What repairs does a landlord need to make?

Recently on our legal forum we had a user ask, What repairs must my landlord fix?

A landlord's obligations to repair property may vary by state. Generally, however, even if the specific language is not contained in your rental agreement, your landlord is supposed to maintain rental property so it is considered habitable. This basically means they must ensure the rental unit is structurally sound, maintain the plumbing, electrical and heating systems, and provide hot and cold water. The landlord must also ensure the property is not infested.

Steps to getting repairs made

So what do you do if your landlord is not making the appropriate repairs? Let's look at greater detail for steps you can take in the state of Texas. Other states will have similar steps.

First, you need to make sure you have paid your rent. Although you may be tempted not to pay your rent if your landlord is not making repairs, in the state of Texas this can allow the landlord to evict you.

Next, you will need to send written notification of the problem to the landlord. Do not make oral statements because they can be difficult to prove. You can deliver the notice in person, but it is best to send the notice certified mail, return receipt requested so you will have proof the landlord received your request.

Finally, you will need to give the landlord time to repair the problem. The repair statutes presume a reasonable time is seven days (exemptions may exist for major repairs due to fire or weather). You may also want to take pictures of the issue for your records.

If the landlord refuses to make the necessary repairs you will have several legal options to pressure the landlord to act. First, you can use the lease agreement to prove the landlord failed to act. For example, the form lease drafted by the Texas Apartment Association (TAA) may state in part: We'll maintain the dwelling in good order and pay for repair and maintenance.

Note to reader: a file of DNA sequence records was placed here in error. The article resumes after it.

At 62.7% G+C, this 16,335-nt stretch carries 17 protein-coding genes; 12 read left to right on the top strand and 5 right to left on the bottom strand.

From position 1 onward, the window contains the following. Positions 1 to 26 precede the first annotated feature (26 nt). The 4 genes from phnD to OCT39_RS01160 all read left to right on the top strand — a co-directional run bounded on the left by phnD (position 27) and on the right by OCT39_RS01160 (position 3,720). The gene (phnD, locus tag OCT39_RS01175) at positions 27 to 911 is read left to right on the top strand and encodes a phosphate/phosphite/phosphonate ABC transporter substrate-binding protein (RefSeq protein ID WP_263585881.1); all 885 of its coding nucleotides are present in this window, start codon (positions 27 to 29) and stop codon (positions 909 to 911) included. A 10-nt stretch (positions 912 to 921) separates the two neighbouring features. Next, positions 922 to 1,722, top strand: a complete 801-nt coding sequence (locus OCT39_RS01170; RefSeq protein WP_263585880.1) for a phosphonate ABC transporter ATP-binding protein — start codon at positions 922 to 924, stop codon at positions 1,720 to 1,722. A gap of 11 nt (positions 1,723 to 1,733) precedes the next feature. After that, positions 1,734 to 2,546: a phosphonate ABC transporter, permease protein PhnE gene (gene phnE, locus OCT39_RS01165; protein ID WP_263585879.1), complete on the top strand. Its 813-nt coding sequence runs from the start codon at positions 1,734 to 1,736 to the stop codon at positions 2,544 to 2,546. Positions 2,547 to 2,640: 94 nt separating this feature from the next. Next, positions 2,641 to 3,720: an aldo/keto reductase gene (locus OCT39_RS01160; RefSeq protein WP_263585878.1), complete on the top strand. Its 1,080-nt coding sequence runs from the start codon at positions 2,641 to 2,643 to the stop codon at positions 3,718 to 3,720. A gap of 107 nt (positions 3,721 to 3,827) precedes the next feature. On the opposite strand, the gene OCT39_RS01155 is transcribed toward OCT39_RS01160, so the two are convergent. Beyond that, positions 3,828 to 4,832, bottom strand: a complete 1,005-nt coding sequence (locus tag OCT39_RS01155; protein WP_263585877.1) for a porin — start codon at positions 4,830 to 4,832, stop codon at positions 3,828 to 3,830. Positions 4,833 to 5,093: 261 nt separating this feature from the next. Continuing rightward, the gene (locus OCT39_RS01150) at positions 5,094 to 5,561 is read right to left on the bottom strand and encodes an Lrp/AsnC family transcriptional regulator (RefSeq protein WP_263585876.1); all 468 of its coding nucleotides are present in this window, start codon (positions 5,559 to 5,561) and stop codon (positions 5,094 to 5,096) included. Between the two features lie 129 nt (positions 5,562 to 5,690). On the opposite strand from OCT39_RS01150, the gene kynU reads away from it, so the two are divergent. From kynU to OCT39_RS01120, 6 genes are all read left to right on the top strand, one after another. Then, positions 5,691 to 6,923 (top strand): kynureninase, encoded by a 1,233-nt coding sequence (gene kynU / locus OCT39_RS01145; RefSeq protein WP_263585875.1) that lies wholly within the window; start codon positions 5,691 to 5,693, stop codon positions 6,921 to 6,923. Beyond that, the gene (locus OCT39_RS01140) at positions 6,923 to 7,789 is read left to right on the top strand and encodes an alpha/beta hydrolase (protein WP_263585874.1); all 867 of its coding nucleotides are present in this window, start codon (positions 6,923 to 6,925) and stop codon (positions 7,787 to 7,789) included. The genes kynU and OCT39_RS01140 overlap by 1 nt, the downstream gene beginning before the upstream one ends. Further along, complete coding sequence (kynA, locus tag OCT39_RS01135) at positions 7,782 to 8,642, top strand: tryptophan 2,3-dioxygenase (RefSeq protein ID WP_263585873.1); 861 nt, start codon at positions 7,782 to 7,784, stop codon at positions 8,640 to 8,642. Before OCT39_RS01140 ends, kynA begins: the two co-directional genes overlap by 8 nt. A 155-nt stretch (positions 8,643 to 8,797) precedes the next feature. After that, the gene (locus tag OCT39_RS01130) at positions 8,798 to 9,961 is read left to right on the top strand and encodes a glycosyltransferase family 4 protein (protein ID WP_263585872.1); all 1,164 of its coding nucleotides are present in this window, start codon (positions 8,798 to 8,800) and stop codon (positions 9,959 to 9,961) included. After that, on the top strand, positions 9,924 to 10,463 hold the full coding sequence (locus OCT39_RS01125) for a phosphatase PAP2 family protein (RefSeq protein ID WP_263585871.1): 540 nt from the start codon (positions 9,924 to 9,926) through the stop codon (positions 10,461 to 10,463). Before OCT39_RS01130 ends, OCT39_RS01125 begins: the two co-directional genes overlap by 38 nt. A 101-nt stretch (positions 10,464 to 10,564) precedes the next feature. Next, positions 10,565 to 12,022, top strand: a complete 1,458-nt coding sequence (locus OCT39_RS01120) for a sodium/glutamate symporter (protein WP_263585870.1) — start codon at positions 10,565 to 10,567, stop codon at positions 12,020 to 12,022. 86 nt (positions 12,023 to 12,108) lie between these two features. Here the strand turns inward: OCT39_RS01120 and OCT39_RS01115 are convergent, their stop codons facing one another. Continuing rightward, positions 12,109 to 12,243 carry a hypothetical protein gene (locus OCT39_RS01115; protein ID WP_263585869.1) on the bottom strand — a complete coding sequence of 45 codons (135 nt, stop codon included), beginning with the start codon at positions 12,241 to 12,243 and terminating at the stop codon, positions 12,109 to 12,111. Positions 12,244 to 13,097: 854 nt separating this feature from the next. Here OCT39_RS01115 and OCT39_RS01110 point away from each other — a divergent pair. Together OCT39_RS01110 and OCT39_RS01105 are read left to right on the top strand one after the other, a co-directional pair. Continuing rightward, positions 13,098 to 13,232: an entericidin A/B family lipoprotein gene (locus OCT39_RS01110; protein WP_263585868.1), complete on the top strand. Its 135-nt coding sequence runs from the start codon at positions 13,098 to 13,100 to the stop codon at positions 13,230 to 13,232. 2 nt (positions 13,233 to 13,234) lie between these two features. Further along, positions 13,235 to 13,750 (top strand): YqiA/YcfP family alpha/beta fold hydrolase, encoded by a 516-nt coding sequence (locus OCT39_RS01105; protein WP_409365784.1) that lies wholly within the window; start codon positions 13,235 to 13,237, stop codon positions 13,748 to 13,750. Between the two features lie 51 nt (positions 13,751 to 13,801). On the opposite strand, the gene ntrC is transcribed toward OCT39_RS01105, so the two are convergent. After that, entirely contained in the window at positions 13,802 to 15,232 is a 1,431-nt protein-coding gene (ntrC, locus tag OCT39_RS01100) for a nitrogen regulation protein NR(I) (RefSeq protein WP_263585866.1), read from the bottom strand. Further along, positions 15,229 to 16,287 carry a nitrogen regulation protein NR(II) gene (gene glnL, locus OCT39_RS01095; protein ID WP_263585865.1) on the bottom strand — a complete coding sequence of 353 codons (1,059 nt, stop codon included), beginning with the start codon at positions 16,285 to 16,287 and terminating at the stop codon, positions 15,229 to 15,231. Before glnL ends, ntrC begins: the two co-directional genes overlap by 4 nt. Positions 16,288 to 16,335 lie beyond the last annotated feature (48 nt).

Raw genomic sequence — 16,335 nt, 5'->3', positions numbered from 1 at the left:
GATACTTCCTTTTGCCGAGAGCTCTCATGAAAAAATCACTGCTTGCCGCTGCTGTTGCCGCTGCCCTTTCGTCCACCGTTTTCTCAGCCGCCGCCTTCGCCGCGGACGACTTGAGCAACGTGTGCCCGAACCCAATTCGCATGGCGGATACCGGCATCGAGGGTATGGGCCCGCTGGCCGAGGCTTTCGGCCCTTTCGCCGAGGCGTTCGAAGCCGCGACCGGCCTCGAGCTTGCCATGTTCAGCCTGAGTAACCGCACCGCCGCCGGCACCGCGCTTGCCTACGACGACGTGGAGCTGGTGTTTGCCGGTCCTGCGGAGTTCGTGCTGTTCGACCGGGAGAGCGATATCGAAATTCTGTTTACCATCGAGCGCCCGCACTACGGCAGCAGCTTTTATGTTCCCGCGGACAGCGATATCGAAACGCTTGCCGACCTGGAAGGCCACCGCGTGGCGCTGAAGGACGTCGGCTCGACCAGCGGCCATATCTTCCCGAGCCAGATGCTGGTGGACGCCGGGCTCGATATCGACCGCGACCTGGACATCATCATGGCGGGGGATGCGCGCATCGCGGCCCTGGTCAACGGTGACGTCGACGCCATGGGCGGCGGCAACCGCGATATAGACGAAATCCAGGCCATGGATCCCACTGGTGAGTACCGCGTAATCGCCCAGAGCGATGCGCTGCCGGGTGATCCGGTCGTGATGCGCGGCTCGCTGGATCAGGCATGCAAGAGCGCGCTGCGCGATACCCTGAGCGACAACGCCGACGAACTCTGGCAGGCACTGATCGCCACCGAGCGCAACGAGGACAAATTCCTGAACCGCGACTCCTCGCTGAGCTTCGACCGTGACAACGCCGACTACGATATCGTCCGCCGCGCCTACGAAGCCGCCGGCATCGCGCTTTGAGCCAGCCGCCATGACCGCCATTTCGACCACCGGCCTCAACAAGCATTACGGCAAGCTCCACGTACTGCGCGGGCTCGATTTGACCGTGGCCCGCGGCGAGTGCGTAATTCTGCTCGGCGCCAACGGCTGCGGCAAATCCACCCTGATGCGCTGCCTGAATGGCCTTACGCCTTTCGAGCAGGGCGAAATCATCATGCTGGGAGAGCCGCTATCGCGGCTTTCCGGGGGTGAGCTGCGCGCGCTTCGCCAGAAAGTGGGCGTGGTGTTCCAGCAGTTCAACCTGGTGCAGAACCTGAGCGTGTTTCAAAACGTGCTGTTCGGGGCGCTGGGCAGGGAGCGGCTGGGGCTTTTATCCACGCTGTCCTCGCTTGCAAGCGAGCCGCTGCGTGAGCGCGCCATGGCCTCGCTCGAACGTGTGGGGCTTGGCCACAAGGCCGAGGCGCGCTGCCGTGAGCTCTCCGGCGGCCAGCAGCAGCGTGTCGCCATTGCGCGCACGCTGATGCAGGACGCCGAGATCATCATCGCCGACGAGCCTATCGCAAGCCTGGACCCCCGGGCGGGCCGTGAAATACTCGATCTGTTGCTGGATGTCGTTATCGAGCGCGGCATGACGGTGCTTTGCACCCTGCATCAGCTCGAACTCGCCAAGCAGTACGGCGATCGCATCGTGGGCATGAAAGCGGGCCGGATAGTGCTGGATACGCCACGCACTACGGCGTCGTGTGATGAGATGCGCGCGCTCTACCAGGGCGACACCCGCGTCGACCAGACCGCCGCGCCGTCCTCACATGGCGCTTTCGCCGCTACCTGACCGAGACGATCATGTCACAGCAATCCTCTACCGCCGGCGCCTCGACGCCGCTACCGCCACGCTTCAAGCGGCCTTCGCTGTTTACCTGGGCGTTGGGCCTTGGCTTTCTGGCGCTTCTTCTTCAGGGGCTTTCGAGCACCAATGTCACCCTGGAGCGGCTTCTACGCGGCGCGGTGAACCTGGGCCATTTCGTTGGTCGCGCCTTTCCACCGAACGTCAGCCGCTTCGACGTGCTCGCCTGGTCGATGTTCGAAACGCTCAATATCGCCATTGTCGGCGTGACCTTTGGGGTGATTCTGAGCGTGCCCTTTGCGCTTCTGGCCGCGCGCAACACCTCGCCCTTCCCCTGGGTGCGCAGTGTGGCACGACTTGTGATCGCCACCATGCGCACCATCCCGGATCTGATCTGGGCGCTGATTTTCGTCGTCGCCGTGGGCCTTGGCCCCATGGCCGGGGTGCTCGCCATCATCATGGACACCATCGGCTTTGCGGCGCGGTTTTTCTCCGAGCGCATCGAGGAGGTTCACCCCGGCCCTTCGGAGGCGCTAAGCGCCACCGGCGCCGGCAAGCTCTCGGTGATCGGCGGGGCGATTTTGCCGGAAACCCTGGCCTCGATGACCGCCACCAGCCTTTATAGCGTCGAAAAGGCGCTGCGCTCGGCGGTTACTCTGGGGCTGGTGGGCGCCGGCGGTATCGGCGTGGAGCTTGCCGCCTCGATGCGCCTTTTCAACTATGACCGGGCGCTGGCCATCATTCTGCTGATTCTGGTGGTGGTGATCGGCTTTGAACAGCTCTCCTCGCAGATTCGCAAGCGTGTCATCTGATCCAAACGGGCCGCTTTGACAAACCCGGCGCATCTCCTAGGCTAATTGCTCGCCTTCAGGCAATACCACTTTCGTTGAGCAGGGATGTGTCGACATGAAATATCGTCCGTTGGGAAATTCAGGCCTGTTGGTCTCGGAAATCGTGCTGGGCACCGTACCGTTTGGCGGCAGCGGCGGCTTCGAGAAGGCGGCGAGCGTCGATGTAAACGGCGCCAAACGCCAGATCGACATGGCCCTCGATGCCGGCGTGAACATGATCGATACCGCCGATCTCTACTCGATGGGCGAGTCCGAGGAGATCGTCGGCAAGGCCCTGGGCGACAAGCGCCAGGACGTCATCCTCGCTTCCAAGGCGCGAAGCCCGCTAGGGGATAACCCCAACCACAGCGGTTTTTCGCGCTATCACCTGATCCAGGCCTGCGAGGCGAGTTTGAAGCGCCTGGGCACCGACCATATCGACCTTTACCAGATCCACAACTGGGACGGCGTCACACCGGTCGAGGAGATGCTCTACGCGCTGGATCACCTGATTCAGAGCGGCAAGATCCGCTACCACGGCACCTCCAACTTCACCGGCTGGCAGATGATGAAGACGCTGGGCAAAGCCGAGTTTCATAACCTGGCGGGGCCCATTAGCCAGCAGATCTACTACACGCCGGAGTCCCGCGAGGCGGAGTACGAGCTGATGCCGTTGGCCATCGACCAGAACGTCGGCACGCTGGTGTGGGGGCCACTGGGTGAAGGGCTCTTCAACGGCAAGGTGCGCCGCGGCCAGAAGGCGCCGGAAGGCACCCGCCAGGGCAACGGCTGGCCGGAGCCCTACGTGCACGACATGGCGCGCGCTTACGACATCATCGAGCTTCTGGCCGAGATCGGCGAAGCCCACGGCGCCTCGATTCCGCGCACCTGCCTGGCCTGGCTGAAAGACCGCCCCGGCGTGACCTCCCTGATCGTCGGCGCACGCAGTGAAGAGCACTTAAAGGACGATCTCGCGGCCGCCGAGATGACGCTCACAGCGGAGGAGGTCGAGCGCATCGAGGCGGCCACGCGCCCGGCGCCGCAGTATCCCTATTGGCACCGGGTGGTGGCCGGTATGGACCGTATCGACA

Next, Texas law also requires a landlord to fix problems which materially affect the physical health or safety of an ordinary tenant and are not caused by the tenant, occupant, or a guest. This can include broken air conditioners, sewage leaks, rodent infestation and unstable ceilings.

Finally, if the first two arguments do not work you can review the municipal ordinances in your city. At the very least the city will probably require that you have hot water and a sound structure.

What do I do about my repairs?

Most likely after you notify your landlord that you understand your legal tenant rights and you have served him written notice of your repair request he will simply make the repairs. If he does not you have the legal right to terminate the lease and move out, notify the city code inspector, fix the problem yourself (make sure you understand your rights first), file a lawsuit against him or live with the problem until the end of the lease period.

The good news is you do have rights as a tenant. The bad news is you will need to understand your rights. If you improperly terminate your lease or deduct repair costs from your rent you could expose yourself to liability or eviction. If you have questions about your legal rights as a tenant you can contact the United States Department of Housing.

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